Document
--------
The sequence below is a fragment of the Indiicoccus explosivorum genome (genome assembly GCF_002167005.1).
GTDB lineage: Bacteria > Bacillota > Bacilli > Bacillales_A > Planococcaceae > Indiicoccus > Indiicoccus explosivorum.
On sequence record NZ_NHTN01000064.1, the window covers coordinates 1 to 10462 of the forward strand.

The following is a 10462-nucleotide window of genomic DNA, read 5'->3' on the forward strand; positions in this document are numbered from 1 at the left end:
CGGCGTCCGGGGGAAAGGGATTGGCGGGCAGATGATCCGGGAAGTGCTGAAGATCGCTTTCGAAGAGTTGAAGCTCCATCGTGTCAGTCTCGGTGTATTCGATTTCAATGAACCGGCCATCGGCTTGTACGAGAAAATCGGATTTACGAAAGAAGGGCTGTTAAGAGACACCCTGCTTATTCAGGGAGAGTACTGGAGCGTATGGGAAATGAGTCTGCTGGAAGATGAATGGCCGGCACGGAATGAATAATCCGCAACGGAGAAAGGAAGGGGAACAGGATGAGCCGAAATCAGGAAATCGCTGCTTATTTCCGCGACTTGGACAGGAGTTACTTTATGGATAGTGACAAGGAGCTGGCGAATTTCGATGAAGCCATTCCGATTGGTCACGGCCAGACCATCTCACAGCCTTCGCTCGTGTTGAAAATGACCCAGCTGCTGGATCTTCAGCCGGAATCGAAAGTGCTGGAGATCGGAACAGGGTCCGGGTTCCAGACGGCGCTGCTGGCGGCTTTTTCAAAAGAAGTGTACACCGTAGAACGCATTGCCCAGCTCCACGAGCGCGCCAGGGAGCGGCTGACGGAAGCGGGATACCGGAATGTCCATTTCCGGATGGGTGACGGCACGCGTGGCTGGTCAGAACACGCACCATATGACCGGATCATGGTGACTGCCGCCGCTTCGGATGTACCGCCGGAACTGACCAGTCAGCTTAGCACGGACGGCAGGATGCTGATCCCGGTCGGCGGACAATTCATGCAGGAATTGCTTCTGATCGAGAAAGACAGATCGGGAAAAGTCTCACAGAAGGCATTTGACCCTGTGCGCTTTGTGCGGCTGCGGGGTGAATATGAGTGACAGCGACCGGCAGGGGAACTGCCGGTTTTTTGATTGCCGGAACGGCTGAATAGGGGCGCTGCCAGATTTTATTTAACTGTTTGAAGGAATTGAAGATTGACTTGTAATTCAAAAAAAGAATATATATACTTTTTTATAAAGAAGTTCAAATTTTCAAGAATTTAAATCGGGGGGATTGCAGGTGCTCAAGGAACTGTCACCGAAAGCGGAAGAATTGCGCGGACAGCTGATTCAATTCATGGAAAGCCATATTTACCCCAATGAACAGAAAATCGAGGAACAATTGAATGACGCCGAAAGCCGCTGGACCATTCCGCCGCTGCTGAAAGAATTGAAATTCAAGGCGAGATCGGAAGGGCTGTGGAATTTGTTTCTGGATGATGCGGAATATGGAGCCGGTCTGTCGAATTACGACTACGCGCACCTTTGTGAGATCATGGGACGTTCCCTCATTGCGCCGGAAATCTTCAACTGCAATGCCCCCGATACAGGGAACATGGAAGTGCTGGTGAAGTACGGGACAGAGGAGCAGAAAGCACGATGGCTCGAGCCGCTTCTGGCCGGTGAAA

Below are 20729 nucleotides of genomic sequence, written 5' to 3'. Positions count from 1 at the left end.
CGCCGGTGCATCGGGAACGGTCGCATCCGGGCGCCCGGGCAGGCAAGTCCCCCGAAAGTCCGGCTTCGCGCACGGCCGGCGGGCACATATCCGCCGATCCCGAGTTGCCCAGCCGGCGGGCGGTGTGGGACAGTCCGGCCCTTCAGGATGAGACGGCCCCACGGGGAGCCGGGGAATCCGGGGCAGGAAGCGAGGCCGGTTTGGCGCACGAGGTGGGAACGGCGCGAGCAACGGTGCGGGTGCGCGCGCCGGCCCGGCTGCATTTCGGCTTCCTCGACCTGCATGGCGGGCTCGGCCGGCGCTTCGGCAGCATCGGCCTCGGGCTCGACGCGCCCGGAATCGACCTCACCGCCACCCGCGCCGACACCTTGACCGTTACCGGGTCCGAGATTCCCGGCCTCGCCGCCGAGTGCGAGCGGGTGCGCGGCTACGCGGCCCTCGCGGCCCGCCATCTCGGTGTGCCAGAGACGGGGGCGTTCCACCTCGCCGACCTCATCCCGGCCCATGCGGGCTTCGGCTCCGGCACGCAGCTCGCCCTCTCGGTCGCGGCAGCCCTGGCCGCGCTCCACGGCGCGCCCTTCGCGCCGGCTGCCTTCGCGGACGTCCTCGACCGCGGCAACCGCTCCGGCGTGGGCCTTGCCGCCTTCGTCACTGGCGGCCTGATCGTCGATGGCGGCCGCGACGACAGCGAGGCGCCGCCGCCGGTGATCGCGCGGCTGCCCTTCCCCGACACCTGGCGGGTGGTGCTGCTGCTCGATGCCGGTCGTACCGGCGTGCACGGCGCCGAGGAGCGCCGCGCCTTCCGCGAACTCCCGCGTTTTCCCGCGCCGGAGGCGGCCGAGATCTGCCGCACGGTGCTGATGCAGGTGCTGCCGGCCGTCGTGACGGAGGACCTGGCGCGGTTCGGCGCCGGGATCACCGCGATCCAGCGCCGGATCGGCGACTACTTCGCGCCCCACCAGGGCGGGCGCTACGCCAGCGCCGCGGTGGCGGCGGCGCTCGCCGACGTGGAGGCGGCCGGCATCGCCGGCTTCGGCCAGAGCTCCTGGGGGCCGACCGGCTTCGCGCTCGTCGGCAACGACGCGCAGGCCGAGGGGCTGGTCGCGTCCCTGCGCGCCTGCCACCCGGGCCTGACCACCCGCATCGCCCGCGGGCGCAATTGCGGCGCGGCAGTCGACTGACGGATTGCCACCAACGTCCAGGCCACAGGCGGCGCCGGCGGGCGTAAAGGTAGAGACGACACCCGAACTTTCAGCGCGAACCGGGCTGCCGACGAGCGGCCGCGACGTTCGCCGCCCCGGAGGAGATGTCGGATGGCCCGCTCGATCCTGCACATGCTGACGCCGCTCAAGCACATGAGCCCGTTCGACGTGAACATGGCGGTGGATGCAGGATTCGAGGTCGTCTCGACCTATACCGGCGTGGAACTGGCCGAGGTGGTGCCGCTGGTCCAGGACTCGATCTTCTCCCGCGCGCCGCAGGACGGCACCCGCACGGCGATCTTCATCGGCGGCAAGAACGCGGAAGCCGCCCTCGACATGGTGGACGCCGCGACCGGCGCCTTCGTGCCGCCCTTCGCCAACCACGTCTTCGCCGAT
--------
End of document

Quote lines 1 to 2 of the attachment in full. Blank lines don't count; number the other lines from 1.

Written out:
The sequence below is a fragment of the Indiicoccus explosivorum genome (genome assembly GCF_002167005.1).
GTDB lineage: Bacteria > Bacillota > Bacilli > Bacillales_A > Planococcaceae > Indiicoccus > Indiicoccus explosivorum.